History of William A. Varga Arboretum
The arboretum is a growing, living legacy started by William A. Varga, the Utah State University Botanical Center’s first director and long-time Utah State University horticulture educator. It was dedicated in 2008.
The arboretum began in 1999 with 57 trees and shrubs that were moved, under Varga’s direction, from the former USU Botanical Garden in Farmington.
In 2007 and 2008, JayDee Gunnell, Utah State University Extension Horticulturist, designed and built an irrigation system and added more than 100 newer varieties to the original collection.
In 2009, a tall fescue pathway through the arboretum was added to aid visitors.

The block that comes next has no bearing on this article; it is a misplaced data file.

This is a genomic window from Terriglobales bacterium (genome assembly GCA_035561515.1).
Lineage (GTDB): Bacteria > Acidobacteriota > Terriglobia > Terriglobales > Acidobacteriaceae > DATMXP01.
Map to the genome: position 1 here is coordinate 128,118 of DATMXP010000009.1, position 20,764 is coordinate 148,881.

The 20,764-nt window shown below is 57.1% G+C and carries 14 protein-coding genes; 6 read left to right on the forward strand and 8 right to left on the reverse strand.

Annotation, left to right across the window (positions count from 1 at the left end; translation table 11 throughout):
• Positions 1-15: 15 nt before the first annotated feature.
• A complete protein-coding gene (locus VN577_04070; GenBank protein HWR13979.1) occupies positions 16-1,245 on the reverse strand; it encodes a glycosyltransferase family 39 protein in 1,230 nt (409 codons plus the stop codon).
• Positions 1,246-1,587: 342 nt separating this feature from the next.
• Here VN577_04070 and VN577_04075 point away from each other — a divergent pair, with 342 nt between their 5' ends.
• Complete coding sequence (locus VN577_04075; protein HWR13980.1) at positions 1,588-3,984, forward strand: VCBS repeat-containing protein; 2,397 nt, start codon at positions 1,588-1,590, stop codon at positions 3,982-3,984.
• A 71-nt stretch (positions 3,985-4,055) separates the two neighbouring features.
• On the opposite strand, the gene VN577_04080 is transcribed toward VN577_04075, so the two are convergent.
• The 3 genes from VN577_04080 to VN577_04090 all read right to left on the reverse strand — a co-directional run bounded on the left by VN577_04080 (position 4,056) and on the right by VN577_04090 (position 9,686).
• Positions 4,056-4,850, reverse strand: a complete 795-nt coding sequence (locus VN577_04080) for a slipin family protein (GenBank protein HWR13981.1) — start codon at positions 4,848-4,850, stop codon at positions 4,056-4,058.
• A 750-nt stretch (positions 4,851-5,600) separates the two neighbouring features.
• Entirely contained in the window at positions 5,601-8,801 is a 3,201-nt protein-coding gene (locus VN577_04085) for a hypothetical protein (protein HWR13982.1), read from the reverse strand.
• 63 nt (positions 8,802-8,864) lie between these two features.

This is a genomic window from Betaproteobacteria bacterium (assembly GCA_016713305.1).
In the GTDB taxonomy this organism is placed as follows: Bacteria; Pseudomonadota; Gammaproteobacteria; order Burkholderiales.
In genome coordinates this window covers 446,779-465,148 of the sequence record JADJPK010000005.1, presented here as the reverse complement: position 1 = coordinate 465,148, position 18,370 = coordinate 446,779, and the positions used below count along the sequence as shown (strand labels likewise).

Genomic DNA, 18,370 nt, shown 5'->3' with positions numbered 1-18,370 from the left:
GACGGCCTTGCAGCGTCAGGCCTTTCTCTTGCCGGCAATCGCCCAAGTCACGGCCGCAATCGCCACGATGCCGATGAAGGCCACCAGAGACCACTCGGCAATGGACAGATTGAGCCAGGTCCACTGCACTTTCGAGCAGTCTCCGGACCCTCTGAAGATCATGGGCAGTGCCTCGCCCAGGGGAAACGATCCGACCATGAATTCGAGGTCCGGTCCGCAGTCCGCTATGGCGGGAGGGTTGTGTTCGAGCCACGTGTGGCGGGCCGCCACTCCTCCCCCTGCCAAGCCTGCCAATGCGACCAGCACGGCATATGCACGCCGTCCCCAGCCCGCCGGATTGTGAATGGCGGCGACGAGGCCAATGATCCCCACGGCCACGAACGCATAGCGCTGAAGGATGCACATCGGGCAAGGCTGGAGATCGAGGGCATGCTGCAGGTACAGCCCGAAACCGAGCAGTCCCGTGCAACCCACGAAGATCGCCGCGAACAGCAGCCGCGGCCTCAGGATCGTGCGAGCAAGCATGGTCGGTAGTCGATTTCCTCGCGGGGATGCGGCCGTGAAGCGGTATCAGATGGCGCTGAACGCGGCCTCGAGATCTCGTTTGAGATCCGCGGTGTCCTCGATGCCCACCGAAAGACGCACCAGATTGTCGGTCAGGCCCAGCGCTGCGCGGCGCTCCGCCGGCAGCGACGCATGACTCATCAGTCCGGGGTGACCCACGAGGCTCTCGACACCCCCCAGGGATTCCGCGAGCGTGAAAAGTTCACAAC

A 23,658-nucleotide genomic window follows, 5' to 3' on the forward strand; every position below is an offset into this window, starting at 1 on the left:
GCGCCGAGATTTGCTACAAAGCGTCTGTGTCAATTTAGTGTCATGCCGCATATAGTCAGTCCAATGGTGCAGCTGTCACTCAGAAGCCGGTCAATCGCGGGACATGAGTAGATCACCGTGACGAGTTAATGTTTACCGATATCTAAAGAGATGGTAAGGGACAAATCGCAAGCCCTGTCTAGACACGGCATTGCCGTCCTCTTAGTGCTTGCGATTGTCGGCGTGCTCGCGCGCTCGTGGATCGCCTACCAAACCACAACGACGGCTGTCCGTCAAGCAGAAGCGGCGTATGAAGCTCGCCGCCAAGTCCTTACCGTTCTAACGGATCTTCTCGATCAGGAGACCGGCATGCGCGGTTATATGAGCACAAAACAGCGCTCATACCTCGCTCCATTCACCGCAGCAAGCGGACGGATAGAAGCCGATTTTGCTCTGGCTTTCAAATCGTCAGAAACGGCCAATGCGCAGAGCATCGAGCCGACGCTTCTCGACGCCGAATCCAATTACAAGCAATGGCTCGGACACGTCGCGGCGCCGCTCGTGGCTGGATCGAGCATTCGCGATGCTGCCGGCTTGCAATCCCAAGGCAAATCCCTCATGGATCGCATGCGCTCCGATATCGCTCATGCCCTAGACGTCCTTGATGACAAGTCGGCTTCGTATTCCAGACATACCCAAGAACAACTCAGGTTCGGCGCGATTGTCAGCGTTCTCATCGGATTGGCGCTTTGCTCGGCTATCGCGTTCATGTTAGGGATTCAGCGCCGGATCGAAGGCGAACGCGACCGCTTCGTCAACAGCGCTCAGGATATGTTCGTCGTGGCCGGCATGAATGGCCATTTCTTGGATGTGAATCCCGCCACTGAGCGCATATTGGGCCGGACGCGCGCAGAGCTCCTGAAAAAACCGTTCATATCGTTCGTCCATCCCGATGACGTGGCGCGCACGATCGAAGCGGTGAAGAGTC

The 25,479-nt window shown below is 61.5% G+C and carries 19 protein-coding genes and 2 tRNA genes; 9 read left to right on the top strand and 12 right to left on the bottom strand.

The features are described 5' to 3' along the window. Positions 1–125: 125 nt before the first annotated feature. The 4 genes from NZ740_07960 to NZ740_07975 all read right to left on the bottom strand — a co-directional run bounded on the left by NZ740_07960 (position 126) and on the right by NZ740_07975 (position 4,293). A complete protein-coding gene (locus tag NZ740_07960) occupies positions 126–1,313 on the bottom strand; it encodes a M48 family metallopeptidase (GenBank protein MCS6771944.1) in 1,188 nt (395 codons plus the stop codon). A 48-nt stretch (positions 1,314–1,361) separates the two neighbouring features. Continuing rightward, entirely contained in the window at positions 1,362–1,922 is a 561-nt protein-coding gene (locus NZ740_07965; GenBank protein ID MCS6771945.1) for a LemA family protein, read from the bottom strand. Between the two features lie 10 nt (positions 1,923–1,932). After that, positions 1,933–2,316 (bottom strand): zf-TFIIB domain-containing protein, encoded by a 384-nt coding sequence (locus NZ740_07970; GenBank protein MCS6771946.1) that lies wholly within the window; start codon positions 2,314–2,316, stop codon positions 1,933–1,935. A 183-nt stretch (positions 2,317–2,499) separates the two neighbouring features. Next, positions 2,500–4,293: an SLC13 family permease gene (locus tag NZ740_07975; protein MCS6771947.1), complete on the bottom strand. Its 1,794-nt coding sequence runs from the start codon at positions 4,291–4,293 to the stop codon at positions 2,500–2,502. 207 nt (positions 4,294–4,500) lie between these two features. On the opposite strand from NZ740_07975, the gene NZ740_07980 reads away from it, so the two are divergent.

The Varga Arboretum showcases trees and shrubs that are well suited to Utah’s arid, mountain valleys.
Each year, more trees and shrubs are planted by dedicated USUBC staff and volunteers.
As of 2019, there are 350 different species highlighted.
The trees and shrubs found in the arboretum are grouped in three hydrozones, or according to the amount of water they require; No supplemental water, low supplemental water (0 to 1-1/2 inches per week), and moderate supplemental water (1 to 2 inches per week).